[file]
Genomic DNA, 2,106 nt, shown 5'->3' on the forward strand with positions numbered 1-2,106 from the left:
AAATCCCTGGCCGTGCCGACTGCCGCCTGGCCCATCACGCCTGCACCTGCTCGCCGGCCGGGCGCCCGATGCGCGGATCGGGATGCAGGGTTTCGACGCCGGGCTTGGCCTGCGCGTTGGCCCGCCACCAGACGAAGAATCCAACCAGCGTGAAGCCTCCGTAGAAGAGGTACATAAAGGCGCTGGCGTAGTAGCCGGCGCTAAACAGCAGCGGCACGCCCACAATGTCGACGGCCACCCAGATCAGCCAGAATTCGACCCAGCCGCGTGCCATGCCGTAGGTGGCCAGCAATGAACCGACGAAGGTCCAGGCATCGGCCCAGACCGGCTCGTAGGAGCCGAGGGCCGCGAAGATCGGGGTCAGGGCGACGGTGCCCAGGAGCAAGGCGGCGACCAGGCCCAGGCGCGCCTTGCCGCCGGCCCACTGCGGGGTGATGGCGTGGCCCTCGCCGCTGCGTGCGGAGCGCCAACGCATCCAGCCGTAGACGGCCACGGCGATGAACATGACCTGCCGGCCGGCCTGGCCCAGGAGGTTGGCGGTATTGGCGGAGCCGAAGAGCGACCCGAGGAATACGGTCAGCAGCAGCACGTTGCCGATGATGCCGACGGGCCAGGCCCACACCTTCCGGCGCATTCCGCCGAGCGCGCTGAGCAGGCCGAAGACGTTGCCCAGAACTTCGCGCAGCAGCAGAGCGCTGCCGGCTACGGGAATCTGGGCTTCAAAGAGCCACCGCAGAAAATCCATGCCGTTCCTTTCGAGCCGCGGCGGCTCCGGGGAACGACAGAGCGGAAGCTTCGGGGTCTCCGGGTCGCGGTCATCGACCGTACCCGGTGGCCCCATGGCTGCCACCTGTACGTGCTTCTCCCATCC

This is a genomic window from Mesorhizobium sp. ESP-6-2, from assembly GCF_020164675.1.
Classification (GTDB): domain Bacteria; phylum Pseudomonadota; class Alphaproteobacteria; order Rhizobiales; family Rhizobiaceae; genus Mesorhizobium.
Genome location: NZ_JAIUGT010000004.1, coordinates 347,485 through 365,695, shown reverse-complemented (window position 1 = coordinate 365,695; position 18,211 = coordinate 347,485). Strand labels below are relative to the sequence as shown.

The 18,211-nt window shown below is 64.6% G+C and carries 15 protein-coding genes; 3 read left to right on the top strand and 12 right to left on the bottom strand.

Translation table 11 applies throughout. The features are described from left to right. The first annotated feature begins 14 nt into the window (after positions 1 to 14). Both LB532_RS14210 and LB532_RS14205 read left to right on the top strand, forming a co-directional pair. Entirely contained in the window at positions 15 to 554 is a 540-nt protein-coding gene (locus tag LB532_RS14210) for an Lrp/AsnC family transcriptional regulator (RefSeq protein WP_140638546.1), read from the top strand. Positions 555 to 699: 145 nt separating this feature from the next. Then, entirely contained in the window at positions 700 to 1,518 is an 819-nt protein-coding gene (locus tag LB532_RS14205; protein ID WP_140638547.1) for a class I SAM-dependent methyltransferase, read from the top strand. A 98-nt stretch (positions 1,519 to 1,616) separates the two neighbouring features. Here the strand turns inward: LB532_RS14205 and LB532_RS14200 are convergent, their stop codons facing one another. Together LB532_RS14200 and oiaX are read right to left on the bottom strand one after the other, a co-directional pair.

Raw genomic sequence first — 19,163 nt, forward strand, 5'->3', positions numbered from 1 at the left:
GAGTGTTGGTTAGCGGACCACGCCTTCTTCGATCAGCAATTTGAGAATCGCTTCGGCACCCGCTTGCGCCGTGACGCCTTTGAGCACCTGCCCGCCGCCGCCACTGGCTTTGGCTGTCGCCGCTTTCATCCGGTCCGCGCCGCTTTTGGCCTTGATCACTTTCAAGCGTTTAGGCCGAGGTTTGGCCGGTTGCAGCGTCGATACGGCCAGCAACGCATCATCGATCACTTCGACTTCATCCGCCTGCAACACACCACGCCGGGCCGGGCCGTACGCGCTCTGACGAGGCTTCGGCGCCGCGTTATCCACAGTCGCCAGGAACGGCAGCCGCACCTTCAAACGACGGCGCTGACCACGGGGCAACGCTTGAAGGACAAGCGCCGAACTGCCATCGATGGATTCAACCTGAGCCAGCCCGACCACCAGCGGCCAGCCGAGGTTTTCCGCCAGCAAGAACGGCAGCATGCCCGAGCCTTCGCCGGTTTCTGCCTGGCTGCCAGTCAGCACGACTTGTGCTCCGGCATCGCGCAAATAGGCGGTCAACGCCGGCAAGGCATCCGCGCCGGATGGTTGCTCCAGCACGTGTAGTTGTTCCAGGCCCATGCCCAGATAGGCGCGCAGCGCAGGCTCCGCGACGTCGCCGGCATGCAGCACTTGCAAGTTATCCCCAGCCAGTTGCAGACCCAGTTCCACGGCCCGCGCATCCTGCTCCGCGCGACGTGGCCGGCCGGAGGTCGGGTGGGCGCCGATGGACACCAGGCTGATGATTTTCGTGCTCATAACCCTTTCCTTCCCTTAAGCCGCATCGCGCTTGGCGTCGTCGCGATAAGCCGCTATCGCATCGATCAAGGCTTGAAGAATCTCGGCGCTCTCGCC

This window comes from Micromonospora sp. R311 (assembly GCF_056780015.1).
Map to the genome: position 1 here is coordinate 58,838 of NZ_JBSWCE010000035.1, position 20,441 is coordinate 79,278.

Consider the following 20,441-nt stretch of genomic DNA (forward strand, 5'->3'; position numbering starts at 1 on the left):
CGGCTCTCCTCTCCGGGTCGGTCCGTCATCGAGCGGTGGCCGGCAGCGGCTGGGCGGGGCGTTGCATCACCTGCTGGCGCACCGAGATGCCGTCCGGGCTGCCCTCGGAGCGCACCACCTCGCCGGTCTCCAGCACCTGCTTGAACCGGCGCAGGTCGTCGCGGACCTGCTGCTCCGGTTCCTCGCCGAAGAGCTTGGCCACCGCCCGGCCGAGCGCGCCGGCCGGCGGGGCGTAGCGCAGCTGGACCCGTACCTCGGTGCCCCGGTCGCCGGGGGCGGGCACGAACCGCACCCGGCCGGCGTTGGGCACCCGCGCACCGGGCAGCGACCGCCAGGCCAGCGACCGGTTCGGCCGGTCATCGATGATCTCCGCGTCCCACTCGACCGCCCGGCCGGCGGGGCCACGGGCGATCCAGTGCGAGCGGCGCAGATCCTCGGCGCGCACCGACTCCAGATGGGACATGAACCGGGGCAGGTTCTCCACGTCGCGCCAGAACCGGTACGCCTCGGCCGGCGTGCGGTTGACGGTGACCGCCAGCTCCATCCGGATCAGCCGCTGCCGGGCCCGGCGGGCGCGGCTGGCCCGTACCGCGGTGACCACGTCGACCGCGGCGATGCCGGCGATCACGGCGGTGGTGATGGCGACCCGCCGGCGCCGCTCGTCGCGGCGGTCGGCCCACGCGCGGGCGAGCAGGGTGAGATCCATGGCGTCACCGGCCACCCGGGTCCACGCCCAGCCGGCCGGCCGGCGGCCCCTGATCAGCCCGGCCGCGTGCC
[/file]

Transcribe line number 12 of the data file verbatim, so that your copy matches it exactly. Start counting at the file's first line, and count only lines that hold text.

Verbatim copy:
Consider the following 20,441-nt stretch of genomic DNA (forward strand, 5'->3'; position numbering starts at 1 on the left):